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Screams won't be banned when Nickelodeon Universe opens its doors next week at the Mall of America, but they may be muffled as the indoor theme park reopens with mask requirements and occupancy restrictions.

After being closed for most of the first half of the year due to concerns about the spread of COVID-19, Nickelodeon Universe will reopen Aug. 10 to a limited capacity of 250 people at a time. Guests will be able to buy two-hour passes that will allow them to enjoy an unlimited amount of attractions during that time frame.


Tickets will go on sale for $19.99 for riders and $4.99 for nonriders before tax. Passes must be purchased on-site.

Guests ages 3 and up will be required to wear face masks in the park, including when they are on rides. Riders also will sanitize their hands before they get on each attraction. Sanitizing stations have been added to the entrance and exit of each ride.

Floor markers will also be in place to help guests maintain social distancing while in line. Riders will be assigned seats to help with safe social distancing as well. Attractions will be sanitized after each ride.

"Reopening Nickelodeon Universe — even with significantly reduced capacity — is a positive step forward," Jill Renslow, executive vice president of business development and marketing for Mall of America, said in a statement Monday. "This is a process, and we will continue to learn, evaluate, and if needed, enhance, this new Nickelodeon Universe experience in the coming weeks and months."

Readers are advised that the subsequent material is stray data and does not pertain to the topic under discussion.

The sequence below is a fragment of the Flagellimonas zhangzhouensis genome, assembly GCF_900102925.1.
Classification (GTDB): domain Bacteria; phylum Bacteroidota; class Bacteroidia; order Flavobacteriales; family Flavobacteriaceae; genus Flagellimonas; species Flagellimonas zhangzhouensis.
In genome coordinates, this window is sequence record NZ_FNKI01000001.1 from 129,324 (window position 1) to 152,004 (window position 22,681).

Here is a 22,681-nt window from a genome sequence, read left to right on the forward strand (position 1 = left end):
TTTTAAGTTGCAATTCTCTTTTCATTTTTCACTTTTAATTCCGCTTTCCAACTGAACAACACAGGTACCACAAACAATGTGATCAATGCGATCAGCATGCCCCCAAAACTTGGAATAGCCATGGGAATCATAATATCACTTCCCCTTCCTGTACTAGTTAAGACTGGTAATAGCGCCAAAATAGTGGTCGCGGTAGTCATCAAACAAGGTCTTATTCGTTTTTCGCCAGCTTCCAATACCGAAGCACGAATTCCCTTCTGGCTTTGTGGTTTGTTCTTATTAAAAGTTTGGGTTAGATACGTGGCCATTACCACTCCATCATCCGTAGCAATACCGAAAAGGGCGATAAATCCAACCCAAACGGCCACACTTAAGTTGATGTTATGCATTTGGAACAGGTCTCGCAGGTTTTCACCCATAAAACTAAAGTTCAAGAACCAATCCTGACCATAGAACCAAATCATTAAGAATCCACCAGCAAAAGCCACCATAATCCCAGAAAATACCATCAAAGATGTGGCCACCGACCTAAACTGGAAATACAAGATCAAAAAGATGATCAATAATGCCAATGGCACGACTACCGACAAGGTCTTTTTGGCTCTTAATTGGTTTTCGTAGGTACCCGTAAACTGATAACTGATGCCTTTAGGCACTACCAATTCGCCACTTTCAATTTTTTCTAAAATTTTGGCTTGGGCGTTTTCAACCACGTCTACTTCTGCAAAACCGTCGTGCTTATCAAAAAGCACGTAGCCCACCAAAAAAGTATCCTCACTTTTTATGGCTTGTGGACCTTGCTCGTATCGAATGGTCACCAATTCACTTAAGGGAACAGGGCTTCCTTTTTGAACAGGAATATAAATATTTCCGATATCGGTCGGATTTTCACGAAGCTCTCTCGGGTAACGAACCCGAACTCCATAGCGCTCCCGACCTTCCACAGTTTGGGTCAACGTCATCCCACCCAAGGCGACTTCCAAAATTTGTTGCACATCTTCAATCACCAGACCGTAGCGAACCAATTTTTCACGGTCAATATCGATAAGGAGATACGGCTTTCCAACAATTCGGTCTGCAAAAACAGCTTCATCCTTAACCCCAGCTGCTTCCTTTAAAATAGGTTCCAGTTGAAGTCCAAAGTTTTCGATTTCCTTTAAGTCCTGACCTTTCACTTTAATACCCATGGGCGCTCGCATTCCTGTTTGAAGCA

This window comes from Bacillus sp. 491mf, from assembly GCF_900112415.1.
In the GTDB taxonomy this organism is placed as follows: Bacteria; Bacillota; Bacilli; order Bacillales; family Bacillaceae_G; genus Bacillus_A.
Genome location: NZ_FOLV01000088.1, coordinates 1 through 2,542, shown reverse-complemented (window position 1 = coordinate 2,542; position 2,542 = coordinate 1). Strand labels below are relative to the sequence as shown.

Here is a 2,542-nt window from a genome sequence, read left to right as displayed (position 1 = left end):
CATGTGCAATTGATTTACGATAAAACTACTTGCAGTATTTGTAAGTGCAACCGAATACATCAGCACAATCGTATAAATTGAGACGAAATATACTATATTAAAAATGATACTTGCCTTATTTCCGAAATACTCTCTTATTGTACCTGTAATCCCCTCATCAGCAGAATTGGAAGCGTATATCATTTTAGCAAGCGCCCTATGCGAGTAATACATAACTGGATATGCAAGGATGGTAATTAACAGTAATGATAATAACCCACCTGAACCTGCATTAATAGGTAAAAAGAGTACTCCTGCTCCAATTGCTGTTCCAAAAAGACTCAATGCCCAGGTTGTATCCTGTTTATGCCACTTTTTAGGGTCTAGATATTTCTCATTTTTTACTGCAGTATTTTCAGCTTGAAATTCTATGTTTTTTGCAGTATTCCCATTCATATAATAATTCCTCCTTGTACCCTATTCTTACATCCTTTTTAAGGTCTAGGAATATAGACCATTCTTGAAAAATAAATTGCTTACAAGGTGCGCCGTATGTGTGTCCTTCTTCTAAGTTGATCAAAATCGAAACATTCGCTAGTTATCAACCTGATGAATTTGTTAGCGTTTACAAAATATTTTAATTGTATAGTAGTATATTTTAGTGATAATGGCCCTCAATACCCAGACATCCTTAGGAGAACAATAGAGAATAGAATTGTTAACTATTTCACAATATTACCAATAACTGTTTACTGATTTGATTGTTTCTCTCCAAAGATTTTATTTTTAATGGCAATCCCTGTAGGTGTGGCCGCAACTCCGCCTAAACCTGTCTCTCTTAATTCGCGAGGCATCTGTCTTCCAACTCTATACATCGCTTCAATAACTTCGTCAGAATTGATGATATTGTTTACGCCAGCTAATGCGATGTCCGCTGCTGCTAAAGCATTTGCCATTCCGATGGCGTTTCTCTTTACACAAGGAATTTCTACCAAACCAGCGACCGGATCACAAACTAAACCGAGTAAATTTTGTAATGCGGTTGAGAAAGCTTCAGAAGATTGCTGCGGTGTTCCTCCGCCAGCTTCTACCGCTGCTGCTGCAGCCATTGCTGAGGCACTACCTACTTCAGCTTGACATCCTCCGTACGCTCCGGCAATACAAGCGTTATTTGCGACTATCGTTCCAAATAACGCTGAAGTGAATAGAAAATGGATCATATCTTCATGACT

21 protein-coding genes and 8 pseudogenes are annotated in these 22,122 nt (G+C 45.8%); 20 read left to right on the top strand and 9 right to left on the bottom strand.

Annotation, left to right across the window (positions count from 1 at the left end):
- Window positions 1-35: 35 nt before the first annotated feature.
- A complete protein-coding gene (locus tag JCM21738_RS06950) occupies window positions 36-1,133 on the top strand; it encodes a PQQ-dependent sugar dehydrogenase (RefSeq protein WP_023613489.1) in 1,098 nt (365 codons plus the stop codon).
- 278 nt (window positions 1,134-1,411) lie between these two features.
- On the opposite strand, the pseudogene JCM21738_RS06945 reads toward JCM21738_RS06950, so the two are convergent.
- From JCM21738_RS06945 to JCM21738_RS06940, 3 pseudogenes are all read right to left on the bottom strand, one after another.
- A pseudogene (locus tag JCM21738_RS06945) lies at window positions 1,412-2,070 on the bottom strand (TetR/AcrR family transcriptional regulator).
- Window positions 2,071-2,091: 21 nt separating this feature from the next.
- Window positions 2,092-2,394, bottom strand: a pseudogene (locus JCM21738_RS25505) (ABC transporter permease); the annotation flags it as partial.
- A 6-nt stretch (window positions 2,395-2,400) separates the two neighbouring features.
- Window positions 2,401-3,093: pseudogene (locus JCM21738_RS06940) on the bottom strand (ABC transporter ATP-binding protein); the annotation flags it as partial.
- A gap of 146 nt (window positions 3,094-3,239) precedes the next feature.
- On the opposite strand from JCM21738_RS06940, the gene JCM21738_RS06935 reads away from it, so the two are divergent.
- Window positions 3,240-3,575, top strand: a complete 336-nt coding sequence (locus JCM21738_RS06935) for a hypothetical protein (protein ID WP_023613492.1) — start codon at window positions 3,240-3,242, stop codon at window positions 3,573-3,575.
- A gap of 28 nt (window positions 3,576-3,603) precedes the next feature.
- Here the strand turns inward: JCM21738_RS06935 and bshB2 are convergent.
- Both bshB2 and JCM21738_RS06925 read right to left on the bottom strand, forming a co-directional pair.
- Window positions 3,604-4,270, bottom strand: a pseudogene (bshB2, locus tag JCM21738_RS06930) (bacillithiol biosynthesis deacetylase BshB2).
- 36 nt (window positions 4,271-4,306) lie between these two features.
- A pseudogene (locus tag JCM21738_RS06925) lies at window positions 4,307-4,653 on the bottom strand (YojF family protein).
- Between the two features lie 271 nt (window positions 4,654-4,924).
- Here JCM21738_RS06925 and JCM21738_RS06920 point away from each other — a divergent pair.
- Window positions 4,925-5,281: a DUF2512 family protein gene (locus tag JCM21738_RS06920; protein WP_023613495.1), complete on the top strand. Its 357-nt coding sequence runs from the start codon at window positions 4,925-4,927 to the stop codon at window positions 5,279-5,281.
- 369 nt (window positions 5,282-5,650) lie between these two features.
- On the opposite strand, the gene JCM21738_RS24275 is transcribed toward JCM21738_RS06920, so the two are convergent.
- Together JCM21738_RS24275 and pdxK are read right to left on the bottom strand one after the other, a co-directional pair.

Some rides at the 7-acre amusement park will remain closed due to "limited staffing with the reduced capacity levels as well as the inability to safely social distance," mall representatives said. Unlike amusement parks in Japan that reopened earlier this summer, shouting or cheering won't be restricted on rides.

The Mall of America reopened about a month ago after being closed since March because of the pandemic. The mall, like many shopping centers nationwide, has been under financial pressure due to months of closure. According to a July report from real estate data firm Trepp, the mall was three months behind on its nearly $1.4 billion mortgage, and the loan was transferred to special servicing.

Nicole Norfleet • 612-673-4495

Twitter: @nicolenorfleet